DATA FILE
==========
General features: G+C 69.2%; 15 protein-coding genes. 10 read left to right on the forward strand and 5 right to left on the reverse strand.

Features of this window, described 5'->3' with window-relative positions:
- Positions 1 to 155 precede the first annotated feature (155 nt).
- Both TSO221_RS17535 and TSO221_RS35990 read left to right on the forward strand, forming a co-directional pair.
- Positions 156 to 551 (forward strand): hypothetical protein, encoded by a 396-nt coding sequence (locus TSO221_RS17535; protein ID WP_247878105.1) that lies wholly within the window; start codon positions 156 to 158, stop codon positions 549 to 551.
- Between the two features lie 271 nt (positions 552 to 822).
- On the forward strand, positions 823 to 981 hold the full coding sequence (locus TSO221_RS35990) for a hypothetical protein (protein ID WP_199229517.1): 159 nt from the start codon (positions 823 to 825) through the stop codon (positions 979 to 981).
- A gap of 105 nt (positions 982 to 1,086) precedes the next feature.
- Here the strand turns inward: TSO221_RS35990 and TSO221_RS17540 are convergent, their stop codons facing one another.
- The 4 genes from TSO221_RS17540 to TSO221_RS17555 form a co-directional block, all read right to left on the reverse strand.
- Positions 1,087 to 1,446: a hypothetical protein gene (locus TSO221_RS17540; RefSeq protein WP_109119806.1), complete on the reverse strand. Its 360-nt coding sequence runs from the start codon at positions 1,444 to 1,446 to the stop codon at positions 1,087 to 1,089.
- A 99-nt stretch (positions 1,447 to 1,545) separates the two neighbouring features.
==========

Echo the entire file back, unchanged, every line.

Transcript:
General features: G+C 69.2%; 15 protein-coding genes. 10 read left to right on the forward strand and 5 right to left on the reverse strand.

Features of this window, described 5'->3' with window-relative positions:
- Positions 1 to 155 precede the first annotated feature (155 nt).
- Both TSO221_RS17535 and TSO221_RS35990 read left to right on the forward strand, forming a co-directional pair.
- Positions 156 to 551 (forward strand): hypothetical protein, encoded by a 396-nt coding sequence (locus TSO221_RS17535; protein ID WP_247878105.1) that lies wholly within the window; start codon positions 156 to 158, stop codon positions 549 to 551.
- Between the two features lie 271 nt (positions 552 to 822).
- On the forward strand, positions 823 to 981 hold the full coding sequence (locus TSO221_RS35990) for a hypothetical protein (protein ID WP_199229517.1): 159 nt from the start codon (positions 823 to 825) through the stop codon (positions 979 to 981).
- A gap of 105 nt (positions 982 to 1,086) precedes the next feature.
- Here the strand turns inward: TSO221_RS35990 and TSO221_RS17540 are convergent, their stop codons facing one another.
- The 4 genes from TSO221_RS17540 to TSO221_RS17555 form a co-directional block, all read right to left on the reverse strand.
- Positions 1,087 to 1,446: a hypothetical protein gene (locus TSO221_RS17540; RefSeq protein WP_109119806.1), complete on the reverse strand. Its 360-nt coding sequence runs from the start codon at positions 1,444 to 1,446 to the stop codon at positions 1,087 to 1,089.
- A 99-nt stretch (positions 1,447 to 1,545) separates the two neighbouring features.